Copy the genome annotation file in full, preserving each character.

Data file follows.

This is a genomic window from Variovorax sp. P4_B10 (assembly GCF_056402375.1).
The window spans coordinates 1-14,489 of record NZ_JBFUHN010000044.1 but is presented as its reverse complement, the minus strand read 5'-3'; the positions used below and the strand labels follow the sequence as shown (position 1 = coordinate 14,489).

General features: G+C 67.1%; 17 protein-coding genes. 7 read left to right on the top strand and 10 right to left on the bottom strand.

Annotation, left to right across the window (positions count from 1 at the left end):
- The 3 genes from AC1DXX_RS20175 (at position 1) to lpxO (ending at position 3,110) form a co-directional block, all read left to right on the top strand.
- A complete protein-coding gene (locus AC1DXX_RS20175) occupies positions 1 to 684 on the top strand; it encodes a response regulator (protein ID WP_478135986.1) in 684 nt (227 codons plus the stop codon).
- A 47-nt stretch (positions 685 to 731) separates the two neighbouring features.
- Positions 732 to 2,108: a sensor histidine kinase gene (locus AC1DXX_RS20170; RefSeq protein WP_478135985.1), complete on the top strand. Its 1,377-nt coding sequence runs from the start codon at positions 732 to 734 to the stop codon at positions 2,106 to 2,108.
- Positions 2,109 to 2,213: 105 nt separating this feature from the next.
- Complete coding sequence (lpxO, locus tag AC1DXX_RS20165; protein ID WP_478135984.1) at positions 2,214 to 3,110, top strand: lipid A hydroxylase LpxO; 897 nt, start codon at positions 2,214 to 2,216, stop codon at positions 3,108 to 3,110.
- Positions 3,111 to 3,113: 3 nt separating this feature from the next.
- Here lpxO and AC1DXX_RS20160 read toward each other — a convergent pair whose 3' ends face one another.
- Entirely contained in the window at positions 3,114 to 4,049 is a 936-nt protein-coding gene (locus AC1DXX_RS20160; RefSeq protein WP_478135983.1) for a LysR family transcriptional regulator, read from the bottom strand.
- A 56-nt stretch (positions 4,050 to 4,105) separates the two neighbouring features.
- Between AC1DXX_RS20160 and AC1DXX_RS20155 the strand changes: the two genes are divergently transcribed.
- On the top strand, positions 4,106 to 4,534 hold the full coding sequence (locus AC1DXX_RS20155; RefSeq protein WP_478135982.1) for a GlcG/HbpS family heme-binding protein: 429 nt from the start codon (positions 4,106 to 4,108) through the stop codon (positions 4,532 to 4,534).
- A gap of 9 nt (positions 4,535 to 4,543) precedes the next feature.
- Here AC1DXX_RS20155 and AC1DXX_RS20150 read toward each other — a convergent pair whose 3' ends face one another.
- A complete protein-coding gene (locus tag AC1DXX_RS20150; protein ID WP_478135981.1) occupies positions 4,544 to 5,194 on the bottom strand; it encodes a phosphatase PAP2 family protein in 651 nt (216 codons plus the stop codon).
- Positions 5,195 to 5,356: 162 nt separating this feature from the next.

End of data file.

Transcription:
This is a genomic window from Variovorax sp. P4_B10 (assembly GCF_056402375.1).
The window spans coordinates 1-14,489 of record NZ_JBFUHN010000044.1 but is presented as its reverse complement, the minus strand read 5'-3'; the positions used below and the strand labels follow the sequence as shown (position 1 = coordinate 14,489).

General features: G+C 67.1%; 17 protein-coding genes. 7 read left to right on the top strand and 10 right to left on the bottom strand.

Annotation, left to right across the window (positions count from 1 at the left end):
- The 3 genes from AC1DXX_RS20175 (at position 1) to lpxO (ending at position 3,110) form a co-directional block, all read left to right on the top strand.
- A complete protein-coding gene (locus AC1DXX_RS20175) occupies positions 1 to 684 on the top strand; it encodes a response regulator (protein ID WP_478135986.1) in 684 nt (227 codons plus the stop codon).
- A 47-nt stretch (positions 685 to 731) separates the two neighbouring features.
- Positions 732 to 2,108: a sensor histidine kinase gene (locus AC1DXX_RS20170; RefSeq protein WP_478135985.1), complete on the top strand. Its 1,377-nt coding sequence runs from the start codon at positions 732 to 734 to the stop codon at positions 2,106 to 2,108.
- Positions 2,109 to 2,213: 105 nt separating this feature from the next.
- Complete coding sequence (lpxO, locus tag AC1DXX_RS20165; protein ID WP_478135984.1) at positions 2,214 to 3,110, top strand: lipid A hydroxylase LpxO; 897 nt, start codon at positions 2,214 to 2,216, stop codon at positions 3,108 to 3,110.
- Positions 3,111 to 3,113: 3 nt separating this feature from the next.
- Here lpxO and AC1DXX_RS20160 read toward each other — a convergent pair whose 3' ends face one another.
- Entirely contained in the window at positions 3,114 to 4,049 is a 936-nt protein-coding gene (locus AC1DXX_RS20160; RefSeq protein WP_478135983.1) for a LysR family transcriptional regulator, read from the bottom strand.
- A 56-nt stretch (positions 4,050 to 4,105) separates the two neighbouring features.
- Between AC1DXX_RS20160 and AC1DXX_RS20155 the strand changes: the two genes are divergently transcribed.
- On the top strand, positions 4,106 to 4,534 hold the full coding sequence (locus AC1DXX_RS20155; RefSeq protein WP_478135982.1) for a GlcG/HbpS family heme-binding protein: 429 nt from the start codon (positions 4,106 to 4,108) through the stop codon (positions 4,532 to 4,534).
- A gap of 9 nt (positions 4,535 to 4,543) precedes the next feature.
- Here AC1DXX_RS20155 and AC1DXX_RS20150 read toward each other — a convergent pair whose 3' ends face one another.
- A complete protein-coding gene (locus tag AC1DXX_RS20150; protein ID WP_478135981.1) occupies positions 4,544 to 5,194 on the bottom strand; it encodes a phosphatase PAP2 family protein in 651 nt (216 codons plus the stop codon).
- Positions 5,195 to 5,356: 162 nt separating this feature from the next.